The Paris Agreement, signed and entered into force in 2016, is an agreement within the United Nations Framework Convention on Climate Change (UNFCC), a 1992 treaty that seeks to "stabilise greenhouse gas concentrations in the atmosphere at a level that would prevent dangerous anthropogenic interference with the climate system".
As of March 2019, 195 UNFCCC member states had signed the agreement. Of those 195, 187 states and the EU have either ratified or acceded to the agreement and are considered "parties" to the agreement. In September, Russia ratified the agreement. Other parties include China, India, and the US – the three nations with the largest greenhouse gas emissions.
According to October 2019 data from the Union of Concerned Scientists, China contributes up to 29 percent of all global CO2 emissions and the US contributes up to 16 percent. India’s share is 7 percent, and Russia’s is 5 percent.
The parties to the agreement are seeking to limit the global temperature increase in the 21st century to 2 degrees Celsius above pre-industrial levels. The parties also seek to further reduce the temperature rise to 1.5 degrees per century, according to the agreement’s wording. The agreement is binding, but the language says all parties vow to comply in a “non-adversarial and non-punitive” manner, which means countries that fail to keep their pledges cannot be penalised under the agreement.
To achieve this goal, all parties are required to announce their “nationally determined contributions” (NDCs) and report every five years on emissions and efforts taken to reduce them. Each consecutive NDC must represent a progression beyond the previous one and each nation’s report shall undergo an international technical expert review. The parties to the agreement vow to adhere to the principles of transparency and accountability.
In addition, a collective stocktaking will take place to assess global progress on emissions every five years.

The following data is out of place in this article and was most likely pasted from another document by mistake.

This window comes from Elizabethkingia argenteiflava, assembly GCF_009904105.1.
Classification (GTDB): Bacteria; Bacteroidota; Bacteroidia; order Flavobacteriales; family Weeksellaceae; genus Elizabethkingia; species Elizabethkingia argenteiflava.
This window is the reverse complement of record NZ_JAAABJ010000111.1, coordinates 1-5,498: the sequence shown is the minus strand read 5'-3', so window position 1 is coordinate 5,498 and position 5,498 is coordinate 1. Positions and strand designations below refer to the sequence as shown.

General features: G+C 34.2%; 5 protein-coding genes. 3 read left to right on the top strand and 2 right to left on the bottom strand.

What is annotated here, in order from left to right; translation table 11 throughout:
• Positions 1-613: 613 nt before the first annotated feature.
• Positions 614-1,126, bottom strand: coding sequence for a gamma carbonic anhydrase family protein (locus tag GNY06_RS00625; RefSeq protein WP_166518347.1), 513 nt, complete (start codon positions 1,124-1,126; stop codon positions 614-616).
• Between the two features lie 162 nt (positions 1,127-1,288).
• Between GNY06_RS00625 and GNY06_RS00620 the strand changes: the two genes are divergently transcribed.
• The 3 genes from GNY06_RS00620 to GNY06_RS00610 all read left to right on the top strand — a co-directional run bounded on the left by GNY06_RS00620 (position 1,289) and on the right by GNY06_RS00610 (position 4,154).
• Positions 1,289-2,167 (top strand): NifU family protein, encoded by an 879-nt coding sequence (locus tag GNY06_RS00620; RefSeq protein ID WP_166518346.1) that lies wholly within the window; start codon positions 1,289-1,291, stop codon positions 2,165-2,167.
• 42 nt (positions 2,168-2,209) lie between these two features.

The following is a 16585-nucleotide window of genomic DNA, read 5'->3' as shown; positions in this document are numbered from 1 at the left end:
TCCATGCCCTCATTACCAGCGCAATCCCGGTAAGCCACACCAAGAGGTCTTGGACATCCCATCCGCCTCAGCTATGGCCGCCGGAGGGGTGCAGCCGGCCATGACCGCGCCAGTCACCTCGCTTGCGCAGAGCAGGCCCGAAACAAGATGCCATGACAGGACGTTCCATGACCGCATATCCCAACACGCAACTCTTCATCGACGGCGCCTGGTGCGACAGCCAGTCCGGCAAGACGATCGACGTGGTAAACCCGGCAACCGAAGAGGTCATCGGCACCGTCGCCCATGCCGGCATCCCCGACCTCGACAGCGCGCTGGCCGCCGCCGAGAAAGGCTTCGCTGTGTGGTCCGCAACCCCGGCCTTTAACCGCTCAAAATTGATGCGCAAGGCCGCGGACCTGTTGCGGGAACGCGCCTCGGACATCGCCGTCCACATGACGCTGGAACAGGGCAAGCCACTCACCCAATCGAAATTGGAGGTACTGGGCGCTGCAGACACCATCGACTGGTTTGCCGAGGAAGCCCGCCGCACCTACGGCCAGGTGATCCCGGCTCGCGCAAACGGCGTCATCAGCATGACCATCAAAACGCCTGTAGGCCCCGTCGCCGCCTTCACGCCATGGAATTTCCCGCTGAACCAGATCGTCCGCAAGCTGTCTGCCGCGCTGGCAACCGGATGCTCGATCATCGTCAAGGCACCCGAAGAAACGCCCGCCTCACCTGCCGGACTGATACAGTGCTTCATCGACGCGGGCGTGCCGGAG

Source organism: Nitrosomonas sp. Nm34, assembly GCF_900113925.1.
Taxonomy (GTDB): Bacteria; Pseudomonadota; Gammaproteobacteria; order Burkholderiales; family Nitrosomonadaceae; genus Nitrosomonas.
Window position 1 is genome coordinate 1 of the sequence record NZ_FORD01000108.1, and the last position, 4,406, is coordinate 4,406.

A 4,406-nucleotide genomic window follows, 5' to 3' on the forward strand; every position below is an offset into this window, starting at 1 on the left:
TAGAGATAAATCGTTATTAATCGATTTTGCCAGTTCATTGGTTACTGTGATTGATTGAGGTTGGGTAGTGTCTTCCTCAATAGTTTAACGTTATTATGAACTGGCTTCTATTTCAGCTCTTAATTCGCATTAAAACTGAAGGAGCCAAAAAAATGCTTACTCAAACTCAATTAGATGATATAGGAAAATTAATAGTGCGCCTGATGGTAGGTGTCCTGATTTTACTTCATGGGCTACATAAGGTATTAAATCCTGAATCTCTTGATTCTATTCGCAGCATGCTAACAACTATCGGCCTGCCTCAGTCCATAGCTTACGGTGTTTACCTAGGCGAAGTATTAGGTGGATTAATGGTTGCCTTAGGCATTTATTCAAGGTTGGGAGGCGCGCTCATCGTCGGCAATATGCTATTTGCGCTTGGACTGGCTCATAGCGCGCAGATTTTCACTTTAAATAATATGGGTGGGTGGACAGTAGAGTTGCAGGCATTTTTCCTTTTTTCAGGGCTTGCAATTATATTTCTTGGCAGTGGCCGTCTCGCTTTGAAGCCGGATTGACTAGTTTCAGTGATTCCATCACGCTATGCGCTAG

The agreement allows countries to cooperate in their efforts to reduce emissions.
Developed countries are obliged to support the efforts of developing countries. Developed countries are obliged to report on financial support to developing countries and submit plans for future support every two years.
The agreement establishes a Climate Finance Mechanism, including a Green Climate Fund that serves the agreement. Developed countries vow to achieve a concrete figure of $100 billion every year to be provided to developing countries by 2020.
According to Encyclopedia Britannica, progress on achieving the accord's goals has been mixed. China, which contributes the most emissions, claimed it had made great strides and said it had achieved its 2020 goals in 2017.
The EU reported in 2018 that all of its member states had fallen behind. Sweden was the most successful with a 77-percent achievement of effectiveness.
The article notes that US progress on the agreement is unclear. While some reports indicate that the country’s climate policy, which has taken a sharp backward turn under the Trump administration, prevents the country from achieving its goals, individual states and cities have defiantly adopted stringent emissions regulations of their own, allowing the US as a whole to stay on track.
Despite international efforts, global greenhouse gas emissions remained the same between 2014-2016, but rose again, increasing by 1.6 percent in 2017 and by 2.7-3.4 percent in 2018, according to data provided by the Global Carbon Project and the Rhodium Group.
Under the agreement's terms, the US cannot withdraw before 4 November 2020, four years after the agreement was signed. The Trump administration made its required formal announcement to leave at the first possible occasion. Until the withdrawal takes effect, the US is obliged to maintain its commitments to the agreement, including reporting its emissions to the United Nations.
A memo obtained by the Huffington Post, which is believed to originate from the US State Department legal office, points out that first emissions reports are scheduled for “at least 2021 or 2022", and therefore the US “would not have any Paris Agreements to fulfill in the meantime".
Any "attempts to withdraw from the Paris Agreement outside of the above-described withdrawal provisions would be inconsistent with international law and would not be accepted internationally", the memo says.